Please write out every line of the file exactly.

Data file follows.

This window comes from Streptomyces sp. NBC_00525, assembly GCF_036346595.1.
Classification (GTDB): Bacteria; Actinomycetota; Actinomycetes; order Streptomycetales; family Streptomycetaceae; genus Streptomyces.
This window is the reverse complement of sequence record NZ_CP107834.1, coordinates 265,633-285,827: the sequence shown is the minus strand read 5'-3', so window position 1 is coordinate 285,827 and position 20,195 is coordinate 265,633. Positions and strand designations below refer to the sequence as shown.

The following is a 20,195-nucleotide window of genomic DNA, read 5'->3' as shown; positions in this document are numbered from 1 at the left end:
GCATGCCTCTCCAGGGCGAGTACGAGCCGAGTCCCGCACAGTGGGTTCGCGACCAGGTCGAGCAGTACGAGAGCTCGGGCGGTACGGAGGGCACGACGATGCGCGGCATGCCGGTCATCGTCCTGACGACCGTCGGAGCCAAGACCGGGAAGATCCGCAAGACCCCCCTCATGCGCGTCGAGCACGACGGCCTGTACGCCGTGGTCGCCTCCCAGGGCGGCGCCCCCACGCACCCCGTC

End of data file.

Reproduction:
This window comes from Streptomyces sp. NBC_00525, assembly GCF_036346595.1.
Classification (GTDB): Bacteria; Actinomycetota; Actinomycetes; order Streptomycetales; family Streptomycetaceae; genus Streptomyces.
This window is the reverse complement of sequence record NZ_CP107834.1, coordinates 265,633-285,827: the sequence shown is the minus strand read 5'-3', so window position 1 is coordinate 285,827 and position 20,195 is coordinate 265,633. Positions and strand designations below refer to the sequence as shown.

The following is a 20,195-nucleotide window of genomic DNA, read 5'->3' as shown; positions in this document are numbered from 1 at the left end:
GCATGCCTCTCCAGGGCGAGTACGAGCCGAGTCCCGCACAGTGGGTTCGCGACCAGGTCGAGCAGTACGAGAGCTCGGGCGGTACGGAGGGCACGACGATGCGCGGCATGCCGGTCATCGTCCTGACGACCGTCGGAGCCAAGACCGGGAAGATCCGCAAGACCCCCCTCATGCGCGTCGAGCACGACGGCCTGTACGCCGTGGTCGCCTCCCAGGGCGGCGCCCCCACGCACCCCGTC